Anna Maria Chávez said she lives by the Girl Scout promise: “On my honor, I will try: to serve God and my country, to help people at all times and to live by the Girl Scout Law.”
The last morning speaker on the theme of “Moral Leadership in Action,” Chávez, who recently retired from her position as chief executive officer of Girl Scouts of the United States of America after five years, will lecture at 10:45 a.m. Friday in the Amphitheater.
Chávez grew up in Eloy, Arizona, and when her best friend joined a Girl Scout troop, she followed.
Being a Girl Scout, Chávez said, allowed her to decide at 12 years old that she wanted to become a lawyer. That decision led her into a 25-year career of public service and non-profit leadership.
Chávez was instilled with that attitude at a young age. She said giving back to the community was always a part of her family growing up.
“I think every day gives you the chance to practice moral leadership,” Chávez said. “It is not just for special occasions.”
In 2011, Chávez began her journey as CEO of the 104-year-old Girl Scouts with 2.7 million members across the globe and 59 million alumnae in the U.S. One in 2 American women are part of the organization, she said.
Chávez said she looks forward to speaking at Chautauqua Institution about the impact scouting can have on teaching moral leadership at a young age.
“Moral leadership is taking your experiences and education and leading people and organizations and countries to have the greatest most positive impact to humanity,” Chávez said.
The Week Three theme illustrates putting people first, emphasizing servant leadership and ensuring that people have a voice about the issues surrounding them, Chávez said.
Her resume proves she takes that seriously.
Chávez graduated from Yale University and the University of Arizona. After graduation, she worked in public service departments focusing on domestic violence, senior programs and refugee programs, including for the Arizona Supreme Court and the U.S. Supreme Court.
Chávez also worked with the Clinton administration from 1994 to 2000, in positions including senior policy adviser to former U.S. secretary of transportation Rodney E. Slater and Small Business Administration leader Aida Alvarez.
Chávez’s path once more crossed with the Girl Scouts, she said, when she moved to San Antonio, Texas, and took a job running a local Girl Scout council.
“I loved the grassroots organization and being able to work directly with the girls and volunteers,” Chávez said.
During her time as CEO, the Girl Scouts of the United States of America was named one of the top 10 most innovative nonprofits in the world, and Chávez earned recognition as one of the top 50 world leaders. The organization won the 2016 international licensing corporate brand of the year.
Chávez led the Girl Scouts to those honors through establishing progressive opportunities for girls through campaigns, such as encouraging participation in science, technology, engineering and math (STEM) projects and eventually careers.
Her work earned her the title of one of the 100 Women Leaders in STEM by the website STEMconnector and an induction into the U.S. News and World Report’s STEM Leadership Hall of Fame.
“Having been a Girl Scout four decades ago, STEM was not a part of our lexicon,” Chávez said.
According to Chávez, starting in fourth grade, girls tend to stop raising their hands in class and are talked out of pursuing high-level STEM careers.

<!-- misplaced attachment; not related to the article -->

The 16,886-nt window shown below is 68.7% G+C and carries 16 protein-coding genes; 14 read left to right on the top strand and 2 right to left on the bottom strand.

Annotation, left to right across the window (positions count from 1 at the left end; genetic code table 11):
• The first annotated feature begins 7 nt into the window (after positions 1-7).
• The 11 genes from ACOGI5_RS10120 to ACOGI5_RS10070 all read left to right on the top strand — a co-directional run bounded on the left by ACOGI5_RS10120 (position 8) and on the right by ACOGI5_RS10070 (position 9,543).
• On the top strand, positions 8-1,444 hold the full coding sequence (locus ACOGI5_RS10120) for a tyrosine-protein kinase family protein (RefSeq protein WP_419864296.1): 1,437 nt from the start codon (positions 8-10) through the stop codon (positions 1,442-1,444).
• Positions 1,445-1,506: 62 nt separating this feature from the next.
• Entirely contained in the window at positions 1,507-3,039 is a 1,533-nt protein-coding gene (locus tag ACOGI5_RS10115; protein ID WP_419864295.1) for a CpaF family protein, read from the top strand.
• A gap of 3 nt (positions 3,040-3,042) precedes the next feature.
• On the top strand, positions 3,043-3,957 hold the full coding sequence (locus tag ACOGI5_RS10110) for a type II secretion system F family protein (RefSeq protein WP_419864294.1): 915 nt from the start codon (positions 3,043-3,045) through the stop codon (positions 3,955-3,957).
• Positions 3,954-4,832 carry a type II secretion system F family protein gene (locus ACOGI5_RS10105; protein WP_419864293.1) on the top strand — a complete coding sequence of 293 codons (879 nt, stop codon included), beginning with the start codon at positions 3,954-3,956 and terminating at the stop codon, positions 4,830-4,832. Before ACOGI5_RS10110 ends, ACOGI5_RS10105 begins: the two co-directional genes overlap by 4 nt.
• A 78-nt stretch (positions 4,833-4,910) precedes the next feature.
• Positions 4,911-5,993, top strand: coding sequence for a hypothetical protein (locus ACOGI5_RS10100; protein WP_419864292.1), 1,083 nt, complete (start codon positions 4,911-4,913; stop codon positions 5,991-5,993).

Understanding the moral leadership role she held, Chávez said she made sure to introduce more STEM programming to girls. Girl Scouts can earn badges in skills such as financial literacy, nanotechnology and computer coding.
Over the past two years, Chávez helped create Digital Cookie, the leading multi-channel entrepreneurial program for girls in grades K-12. The platform allows Girl Scouts to sell the iconic Girl Scout Cookies online, and teaches girls technology and money management.
Every year, Girl Scouts raise close to $800 million in revenue on cookie sales. Chávez said moral leadership must be considered when deciding how that money is spent at local levels to fund programs and camping trips.
Chávez said social norms and cultural stereotypes tend to dissuade people from roles they feel they fit. She said she believes anyone who wants to play a large leadership role should be granted the chance.
“What I want to talk about in my discussion is about how we all have a role in moral leadership in this country,” Chávez said. “We can be 5 years old or 70 years old. Age has nothing to do with it. Gender has nothing to do with it.”
Neither does race, in the case of Chávez, who was the first Latina woman to serve as CEO of the Girl Scouts. Moral leadership, Chávez said, teaches people to be considerate, wise with resources, to speak truth and have honor. She said in her position of leadership, she must be that role model.
“I think we all face moments in our lives when we see someone violating the honor code,” Chávez said. “In work, when you see colleagues not doing the most ethical things.”
All leaders, Chávez said, have an obligation to understand society, and learn about people who live in different parts of communities that might be different.
Chávez said her retirement came at the conclusion of many projects she worked on during her time as CEO.
“It is now time for me to jump into a different sphere and really think about how I can be helpful in larger dialogue around family, getting children out of poverty and how to run successful organizations specifically when you are a legacy brand organization,” Chávez said.